"Formation" by Beyoncé
The glory of Beyoncé’s newest single is in its moments of sheer blackness. When she talks about her love for hot sauce, “Jackson 5 nostrils,” and post-coital trips to Red Lobster, there is the feeling that Beyoncé has written a song specifically for black ears, finally. But because she is Beyoncé, she can also demand, on the largest stage in America, that the whole nation bear witness to her pride and her heritage. That’s what she did on Sunday. (February 7, 2016 Super Bowl Half Time Show) “Formation” is a late entry into the dialogue about black lives, and it largely sidesteps the politics. Still it feels essential. After grief comes anger, and after anger comes action — and here comes a literal rallying cry from the queen of empowerment anthems. The release of its music video this weekend sent shockwaves of glee through social media.
Beyoncé is certainly not the first celebrity to cause a stir by inserting race into her art, but there's a reason why her recent actions are resonating.
Quite simply, she is one of those stars of color who -- until now -- has been beyond race for the mainstream audience. That was the basis of a recent Saturday Night Live" skit that portrayed white fans freaking out about her "blackness," as conveyed by her new "Formation" music video and a Super Bowl halftime performance in which her backup dancers dressed in Black Panther-esque outfits.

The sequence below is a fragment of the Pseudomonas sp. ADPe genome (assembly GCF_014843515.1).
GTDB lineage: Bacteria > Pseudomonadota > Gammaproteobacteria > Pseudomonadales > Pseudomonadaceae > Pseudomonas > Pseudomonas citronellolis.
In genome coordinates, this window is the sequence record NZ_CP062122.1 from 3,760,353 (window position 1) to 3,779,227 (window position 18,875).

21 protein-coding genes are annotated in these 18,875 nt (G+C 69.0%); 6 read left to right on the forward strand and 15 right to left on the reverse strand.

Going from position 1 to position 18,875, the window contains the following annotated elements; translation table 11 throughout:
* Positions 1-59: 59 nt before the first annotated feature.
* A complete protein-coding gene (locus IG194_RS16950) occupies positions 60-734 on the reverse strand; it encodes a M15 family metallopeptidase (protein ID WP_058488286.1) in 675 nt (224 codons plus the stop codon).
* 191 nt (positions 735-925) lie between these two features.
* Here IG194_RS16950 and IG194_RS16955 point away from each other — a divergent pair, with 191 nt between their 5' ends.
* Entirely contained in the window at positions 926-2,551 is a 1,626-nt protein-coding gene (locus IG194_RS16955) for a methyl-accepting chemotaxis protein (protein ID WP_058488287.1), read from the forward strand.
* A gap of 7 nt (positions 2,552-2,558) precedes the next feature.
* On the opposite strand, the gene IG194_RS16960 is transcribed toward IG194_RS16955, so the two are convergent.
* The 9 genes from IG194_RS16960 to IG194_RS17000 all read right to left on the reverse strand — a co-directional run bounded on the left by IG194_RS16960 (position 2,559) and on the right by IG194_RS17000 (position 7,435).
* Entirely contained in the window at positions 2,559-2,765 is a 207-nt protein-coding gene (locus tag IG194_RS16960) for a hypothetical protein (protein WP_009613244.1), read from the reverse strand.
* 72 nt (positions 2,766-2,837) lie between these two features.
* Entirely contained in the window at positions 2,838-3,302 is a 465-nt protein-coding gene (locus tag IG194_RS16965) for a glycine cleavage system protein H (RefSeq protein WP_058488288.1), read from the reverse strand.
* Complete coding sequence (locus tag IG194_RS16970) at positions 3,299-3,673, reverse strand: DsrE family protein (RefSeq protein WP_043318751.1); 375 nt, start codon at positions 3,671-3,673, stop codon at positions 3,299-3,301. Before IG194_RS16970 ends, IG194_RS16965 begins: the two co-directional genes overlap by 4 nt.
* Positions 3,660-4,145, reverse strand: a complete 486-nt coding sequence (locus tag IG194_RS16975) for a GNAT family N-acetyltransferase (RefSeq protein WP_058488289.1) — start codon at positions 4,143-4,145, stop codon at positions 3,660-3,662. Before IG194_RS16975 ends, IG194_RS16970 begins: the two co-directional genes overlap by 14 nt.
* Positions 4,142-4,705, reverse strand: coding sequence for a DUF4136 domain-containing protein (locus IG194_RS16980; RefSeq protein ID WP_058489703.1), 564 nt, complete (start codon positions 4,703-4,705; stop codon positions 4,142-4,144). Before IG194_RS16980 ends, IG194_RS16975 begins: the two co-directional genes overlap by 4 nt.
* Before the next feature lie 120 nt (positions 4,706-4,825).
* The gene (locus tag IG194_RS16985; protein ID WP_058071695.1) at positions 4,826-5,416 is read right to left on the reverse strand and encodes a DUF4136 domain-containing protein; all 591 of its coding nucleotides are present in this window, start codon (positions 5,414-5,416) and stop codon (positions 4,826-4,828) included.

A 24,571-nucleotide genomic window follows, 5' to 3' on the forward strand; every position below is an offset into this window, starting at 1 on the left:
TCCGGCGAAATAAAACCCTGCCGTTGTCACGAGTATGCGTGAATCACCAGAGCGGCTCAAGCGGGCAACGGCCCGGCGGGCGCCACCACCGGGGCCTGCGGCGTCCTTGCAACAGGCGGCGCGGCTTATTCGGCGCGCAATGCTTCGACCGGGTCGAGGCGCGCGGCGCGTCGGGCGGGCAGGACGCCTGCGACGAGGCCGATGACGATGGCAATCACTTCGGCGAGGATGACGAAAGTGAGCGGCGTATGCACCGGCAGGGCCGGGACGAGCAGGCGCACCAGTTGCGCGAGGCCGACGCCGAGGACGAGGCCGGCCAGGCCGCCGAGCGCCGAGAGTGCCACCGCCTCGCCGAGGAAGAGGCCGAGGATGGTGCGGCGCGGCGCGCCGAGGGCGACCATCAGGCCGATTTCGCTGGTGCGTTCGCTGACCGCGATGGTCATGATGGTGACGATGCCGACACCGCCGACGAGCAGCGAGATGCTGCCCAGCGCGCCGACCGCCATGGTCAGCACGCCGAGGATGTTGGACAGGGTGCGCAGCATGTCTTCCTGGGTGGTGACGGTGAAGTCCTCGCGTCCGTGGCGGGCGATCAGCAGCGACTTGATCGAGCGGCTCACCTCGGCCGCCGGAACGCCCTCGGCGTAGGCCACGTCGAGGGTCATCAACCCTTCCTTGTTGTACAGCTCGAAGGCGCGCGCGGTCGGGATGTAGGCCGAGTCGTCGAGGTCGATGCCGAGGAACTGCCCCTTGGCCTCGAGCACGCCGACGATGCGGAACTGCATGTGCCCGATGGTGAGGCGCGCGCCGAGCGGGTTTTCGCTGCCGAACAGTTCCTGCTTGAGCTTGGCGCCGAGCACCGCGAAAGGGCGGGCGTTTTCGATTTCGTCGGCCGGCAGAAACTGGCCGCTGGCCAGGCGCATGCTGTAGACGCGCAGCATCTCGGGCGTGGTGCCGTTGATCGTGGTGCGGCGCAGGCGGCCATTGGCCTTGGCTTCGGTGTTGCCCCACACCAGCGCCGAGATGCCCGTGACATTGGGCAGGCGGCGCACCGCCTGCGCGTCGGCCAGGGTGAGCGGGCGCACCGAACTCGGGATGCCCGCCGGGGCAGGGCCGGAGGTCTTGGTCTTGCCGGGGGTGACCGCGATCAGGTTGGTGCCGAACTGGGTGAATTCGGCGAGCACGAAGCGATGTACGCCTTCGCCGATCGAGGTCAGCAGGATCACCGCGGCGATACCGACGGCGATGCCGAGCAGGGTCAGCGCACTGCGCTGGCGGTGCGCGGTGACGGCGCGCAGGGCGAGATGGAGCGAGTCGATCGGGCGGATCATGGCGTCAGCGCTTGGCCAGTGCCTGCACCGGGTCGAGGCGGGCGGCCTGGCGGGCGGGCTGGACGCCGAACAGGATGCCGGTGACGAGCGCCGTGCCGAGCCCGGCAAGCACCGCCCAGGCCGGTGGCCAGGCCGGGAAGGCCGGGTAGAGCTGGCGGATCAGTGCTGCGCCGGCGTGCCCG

The halftime show has prompted a number of discussions both pro- and anti-Beyoncé. Nation of Islam Minister Louis Farrakhan backed the superstar during a sermon Sunday. Fans rallied around the singer on social media, and a protest at National Football League headquarters in New York ended up drawing only Beyoncé supporters.
However, police have argued that the imagery in the music video is anti-law enforcement, and her apparent tribute to the Black Panthers fell just as flat, given that group's history of tensions with authorities. Departments across the country have been discussing symbolic stands against the singer, whose video also featured imagery closely aligned with the #BlackLivesMatters movement. One scene in the "Formation" video features a young African-American boy in a hoodie dancing in front of a line of police officers wearing riot gear; then, the words "Stop Shooting Us" appear in graffiti on a wall.
New York’s former mayor is not pleased with the Queen B.
Rudy Giuliani, a onetime Republican presidential contender, has rebuked Beyoncé for what he described as an “attack” on police officers during her Super Bowl halftime show performance.
"This is football, not Hollywood, and I thought it was really outrageous that she used it as a platform to attack police officers who are the people who protect her and protect us, and keep us alive," he said during a morning appearance on Fox News Channel.
"And what we should be doing in the African American community, and all communities, is build up respect for police officers. And focus on the fact that when something does go wrong, okay. We’ll work on that. But the vast majority of police officers risk their lives to keep us safe."